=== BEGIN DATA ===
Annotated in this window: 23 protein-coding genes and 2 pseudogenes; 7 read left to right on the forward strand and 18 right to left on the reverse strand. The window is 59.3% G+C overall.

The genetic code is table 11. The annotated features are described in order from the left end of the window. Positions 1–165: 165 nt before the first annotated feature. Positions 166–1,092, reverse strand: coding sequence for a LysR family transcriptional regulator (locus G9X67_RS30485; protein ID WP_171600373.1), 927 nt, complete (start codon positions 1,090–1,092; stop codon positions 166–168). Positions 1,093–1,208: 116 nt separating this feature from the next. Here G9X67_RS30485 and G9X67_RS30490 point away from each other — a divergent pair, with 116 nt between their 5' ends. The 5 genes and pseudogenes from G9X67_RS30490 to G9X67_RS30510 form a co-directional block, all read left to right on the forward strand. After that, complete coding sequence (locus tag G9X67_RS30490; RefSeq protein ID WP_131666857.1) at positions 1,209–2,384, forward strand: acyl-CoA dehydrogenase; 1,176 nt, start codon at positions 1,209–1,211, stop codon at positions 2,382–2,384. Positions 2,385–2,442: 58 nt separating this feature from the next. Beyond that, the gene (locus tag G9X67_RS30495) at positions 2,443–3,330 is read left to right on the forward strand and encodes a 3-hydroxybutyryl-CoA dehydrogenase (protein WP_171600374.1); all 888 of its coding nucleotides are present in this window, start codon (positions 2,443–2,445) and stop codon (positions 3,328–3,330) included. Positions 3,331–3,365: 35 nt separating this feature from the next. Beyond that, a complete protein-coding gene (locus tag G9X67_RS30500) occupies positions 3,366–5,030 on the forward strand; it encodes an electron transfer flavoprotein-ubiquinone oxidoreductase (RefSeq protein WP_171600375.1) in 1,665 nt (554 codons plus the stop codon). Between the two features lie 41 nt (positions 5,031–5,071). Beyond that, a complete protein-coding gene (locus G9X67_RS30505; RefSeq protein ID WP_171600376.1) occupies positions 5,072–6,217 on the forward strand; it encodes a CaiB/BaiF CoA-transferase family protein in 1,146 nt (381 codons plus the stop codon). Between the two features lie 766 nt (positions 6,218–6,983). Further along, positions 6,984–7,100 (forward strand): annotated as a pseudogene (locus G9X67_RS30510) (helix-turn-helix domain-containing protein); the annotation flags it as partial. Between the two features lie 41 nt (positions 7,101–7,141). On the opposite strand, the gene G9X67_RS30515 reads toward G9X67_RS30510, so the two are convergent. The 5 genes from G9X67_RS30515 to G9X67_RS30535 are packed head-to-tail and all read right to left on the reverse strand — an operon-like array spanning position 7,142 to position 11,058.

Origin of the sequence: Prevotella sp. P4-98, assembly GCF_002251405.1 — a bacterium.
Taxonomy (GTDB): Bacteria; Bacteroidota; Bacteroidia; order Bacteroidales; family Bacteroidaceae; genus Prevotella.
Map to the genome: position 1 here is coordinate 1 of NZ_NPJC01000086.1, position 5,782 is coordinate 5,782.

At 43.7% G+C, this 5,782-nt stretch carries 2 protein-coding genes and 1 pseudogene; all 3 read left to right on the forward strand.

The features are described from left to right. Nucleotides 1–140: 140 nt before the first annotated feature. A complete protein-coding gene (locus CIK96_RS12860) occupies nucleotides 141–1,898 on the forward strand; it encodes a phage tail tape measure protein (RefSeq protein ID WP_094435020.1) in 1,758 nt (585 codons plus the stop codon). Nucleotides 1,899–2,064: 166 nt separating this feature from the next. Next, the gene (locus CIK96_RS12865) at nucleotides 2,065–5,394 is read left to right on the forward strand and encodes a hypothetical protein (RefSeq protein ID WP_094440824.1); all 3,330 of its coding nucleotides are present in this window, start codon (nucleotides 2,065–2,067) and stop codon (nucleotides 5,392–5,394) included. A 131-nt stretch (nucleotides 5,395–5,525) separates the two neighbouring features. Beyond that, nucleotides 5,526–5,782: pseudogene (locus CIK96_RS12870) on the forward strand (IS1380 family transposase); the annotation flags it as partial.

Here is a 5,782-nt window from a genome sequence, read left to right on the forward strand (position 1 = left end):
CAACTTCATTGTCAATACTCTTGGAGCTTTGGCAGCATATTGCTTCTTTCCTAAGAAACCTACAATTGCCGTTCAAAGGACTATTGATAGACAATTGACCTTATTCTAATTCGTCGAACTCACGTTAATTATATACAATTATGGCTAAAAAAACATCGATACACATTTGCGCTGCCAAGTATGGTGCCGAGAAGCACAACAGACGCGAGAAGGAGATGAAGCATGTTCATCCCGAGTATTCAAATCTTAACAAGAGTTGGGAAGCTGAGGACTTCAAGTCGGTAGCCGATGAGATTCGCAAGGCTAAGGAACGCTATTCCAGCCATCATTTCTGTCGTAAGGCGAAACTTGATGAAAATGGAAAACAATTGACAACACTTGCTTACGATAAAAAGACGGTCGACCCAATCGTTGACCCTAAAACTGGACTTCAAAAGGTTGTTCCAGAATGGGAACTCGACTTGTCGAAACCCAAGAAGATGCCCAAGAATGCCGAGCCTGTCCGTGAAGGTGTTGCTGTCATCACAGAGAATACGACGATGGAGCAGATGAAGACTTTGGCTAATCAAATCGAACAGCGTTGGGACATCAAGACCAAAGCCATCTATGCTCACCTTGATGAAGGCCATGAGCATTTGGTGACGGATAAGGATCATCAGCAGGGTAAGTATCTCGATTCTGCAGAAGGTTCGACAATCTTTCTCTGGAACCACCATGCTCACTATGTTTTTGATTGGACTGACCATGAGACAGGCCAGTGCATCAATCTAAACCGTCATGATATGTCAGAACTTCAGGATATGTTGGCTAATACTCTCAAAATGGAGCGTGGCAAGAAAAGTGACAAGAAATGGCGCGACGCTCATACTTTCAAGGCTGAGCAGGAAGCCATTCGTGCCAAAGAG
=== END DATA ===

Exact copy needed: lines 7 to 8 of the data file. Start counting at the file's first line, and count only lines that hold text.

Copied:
The features are described from left to right. Nucleotides 1–140: 140 nt before the first annotated feature. A complete protein-coding gene (locus CIK96_RS12860) occupies nucleotides 141–1,898 on the forward strand; it encodes a phage tail tape measure protein (RefSeq protein ID WP_094435020.1) in 1,758 nt (585 codons plus the stop codon). Nucleotides 1,899–2,064: 166 nt separating this feature from the next. Next, the gene (locus CIK96_RS12865) at nucleotides 2,065–5,394 is read left to right on the forward strand and encodes a hypothetical protein (RefSeq protein ID WP_094440824.1); all 3,330 of its coding nucleotides are present in this window, start codon (nucleotides 2,065–2,067) and stop codon (nucleotides 5,392–5,394) included. A 131-nt stretch (nucleotides 5,395–5,525) separates the two neighbouring features. Beyond that, nucleotides 5,526–5,782: pseudogene (locus CIK96_RS12870) on the forward strand (IS1380 family transposase); the annotation flags it as partial.

Here is a 5,782-nt window from a genome sequence, read left to right on the forward strand (position 1 = left end):